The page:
AZ.com: You’ve talked about your infatuation with Japanese cuisine and culture. What tenets of Japanese cooking make it to the plate in your restaurant?
DK: There’s a lot of things I find fascinating about Japanese cuisine. I like their presentation, they have this complex simplicity when it comes to plating. I am also fascinated by how they get so much complexity, flavor and balance out of such a minimal use of fat. I don’t want Manresa to be perceived as a Japanese American restaurant, but I do take these fundamental tenets and techniques and find ways to apply them at Manresa that doesn’t affect my vision.
AZ.com: Your longtime soul mate just opened a slick Thai eatery in San Francisco called Kin Khao. Does your relationship with Pim Techamuanvivit allow you to scratch some artistic itch that you wouldn’t otherwise?
DK: What she’s doing is very amazing. The food is so good, but it’s so very different than what we do at Manresa. I’ve been very lucky as I’ve had a lot of the dishes, I’ve watched them develop in her mind over the years because she was cooking at home. Now, the downside is I have to drive to her restaurant to eat it. Going back to experiencing different cultures and being inspired by different flavors or colors, it’s the same thing with Pim’s food. Is it techniques that I would apply at Manresa? Not necessarily so, but that doesn’t affect my ability to improve myself as a cook.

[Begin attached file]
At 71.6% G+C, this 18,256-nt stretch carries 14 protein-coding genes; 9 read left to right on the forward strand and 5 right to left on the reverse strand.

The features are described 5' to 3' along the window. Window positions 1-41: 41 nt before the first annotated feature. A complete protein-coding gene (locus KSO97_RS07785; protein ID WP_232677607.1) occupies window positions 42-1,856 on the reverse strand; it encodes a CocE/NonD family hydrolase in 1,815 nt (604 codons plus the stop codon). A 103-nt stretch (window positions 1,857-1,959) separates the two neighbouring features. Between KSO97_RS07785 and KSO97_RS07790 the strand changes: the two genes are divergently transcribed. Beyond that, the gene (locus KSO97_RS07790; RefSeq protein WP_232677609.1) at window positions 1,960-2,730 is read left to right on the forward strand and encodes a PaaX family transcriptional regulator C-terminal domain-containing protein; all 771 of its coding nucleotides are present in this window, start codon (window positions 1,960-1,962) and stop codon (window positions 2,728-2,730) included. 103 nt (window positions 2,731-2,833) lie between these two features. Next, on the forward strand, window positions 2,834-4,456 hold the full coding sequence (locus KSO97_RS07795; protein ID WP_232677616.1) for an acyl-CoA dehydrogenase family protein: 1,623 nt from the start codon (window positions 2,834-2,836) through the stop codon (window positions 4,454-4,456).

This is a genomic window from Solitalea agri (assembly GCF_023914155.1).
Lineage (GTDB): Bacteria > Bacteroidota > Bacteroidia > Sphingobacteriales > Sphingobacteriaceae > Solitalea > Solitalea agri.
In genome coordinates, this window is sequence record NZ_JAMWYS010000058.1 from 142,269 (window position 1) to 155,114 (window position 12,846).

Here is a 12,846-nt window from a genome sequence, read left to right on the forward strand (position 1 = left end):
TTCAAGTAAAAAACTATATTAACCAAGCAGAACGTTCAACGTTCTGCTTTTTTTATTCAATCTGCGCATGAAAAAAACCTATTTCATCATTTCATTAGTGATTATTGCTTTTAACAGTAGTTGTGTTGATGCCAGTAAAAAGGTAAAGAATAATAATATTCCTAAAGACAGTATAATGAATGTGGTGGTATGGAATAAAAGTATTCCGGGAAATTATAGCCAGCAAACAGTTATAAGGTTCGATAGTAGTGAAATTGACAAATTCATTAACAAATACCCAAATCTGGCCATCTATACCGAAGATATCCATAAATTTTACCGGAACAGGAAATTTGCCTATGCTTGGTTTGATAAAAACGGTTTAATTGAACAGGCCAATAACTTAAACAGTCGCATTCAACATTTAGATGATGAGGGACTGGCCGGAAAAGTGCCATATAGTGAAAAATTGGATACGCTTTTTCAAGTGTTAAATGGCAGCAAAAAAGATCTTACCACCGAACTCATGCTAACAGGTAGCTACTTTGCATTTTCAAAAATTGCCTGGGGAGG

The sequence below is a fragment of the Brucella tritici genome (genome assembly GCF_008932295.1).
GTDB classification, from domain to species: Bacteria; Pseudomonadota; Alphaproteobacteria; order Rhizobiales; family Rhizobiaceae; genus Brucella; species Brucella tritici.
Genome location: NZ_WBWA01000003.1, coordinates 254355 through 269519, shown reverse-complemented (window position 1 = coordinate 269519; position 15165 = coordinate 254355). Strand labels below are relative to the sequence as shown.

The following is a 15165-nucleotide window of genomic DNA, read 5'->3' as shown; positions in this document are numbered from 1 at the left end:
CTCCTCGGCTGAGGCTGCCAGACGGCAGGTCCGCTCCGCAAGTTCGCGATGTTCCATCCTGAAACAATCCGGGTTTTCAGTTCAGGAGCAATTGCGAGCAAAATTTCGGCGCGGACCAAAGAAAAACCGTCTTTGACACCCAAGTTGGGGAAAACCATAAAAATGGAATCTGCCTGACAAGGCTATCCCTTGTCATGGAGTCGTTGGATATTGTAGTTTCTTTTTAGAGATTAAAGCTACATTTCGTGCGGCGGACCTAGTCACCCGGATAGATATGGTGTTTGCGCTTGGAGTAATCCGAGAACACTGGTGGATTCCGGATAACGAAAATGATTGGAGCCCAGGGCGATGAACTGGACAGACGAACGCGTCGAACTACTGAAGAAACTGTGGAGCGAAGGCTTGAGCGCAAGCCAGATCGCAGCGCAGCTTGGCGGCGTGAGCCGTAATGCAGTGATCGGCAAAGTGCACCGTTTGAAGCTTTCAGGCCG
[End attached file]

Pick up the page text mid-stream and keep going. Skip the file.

AZ.com: Who cooks the most at your house?
DK: We take turns. When Pim was doing a lot of recipe developing, it would be Pim and I was the happy receptor. We do a lot of cooking together, but we take turns also. It’s a win win situation. If we’re not cooking Thai food, we do a lot of simple cooking, but of course in California that can be a lot of fun with the ingredients that are out here. We love to have friends over, so it’s important that we’re not in the kitchen the whole time. Food, drinks, friends, conversation is all important to us on our days off.
AZ.com: What’s in your fridge?
DK: Butter, eggs, jamón Serrano, champagne, mayonnaise, yogurt, honey. I always have a big bowl of fruit around. I have a lot of jars of sauerkraut and pickles, I like to eat sauerkraut on a whim.
Get David Kinch’s recipe for Mr. McGregor’s Garden, a specialty cocktail at Manresa.
About David Kinch
David Kinch has forged a distinctive culinary path putting him at the forefront of new contemporary California cuisine. His philosophy is fostered by the terroir, or “sense of place” of the California Coast, and the kind of ingredient-driven cooking and modern technique he studied around the world. Influenced by French and modern Catalan cooking, Kinch finds inspiration from European traditions and refinement, American ingenuity, and the vast bounty California offers. His pursuit for exceptional products inspired an exclusive partnership with Love Apple Farms, where most ingredients for Manresa are grown. This relationship creates a closed loop between the farm and kitchen assuring the dining experience imparts to guests a distinct sense of place and time.
Manresa has held two Michelin stars for eight consecutive years. In 2012, it was named one of Restaurant Magazine and San Pellegrino’s “Top 50 Best Restaurants in the World.” In 2011, Kinch was named “Chef of the Year” by GQ magazine and in 2010, he received the “Best Chef: Pacific” award from the James Beard Foundation. In 2013, Bon Appetit called Manresa one of the “20 Most Important Restaurants in America.” Kinch released a cookbook titled “Manresa: An Edible Reflection” in October 2013, which was number 19 on the New York Times “Best Sellers List.”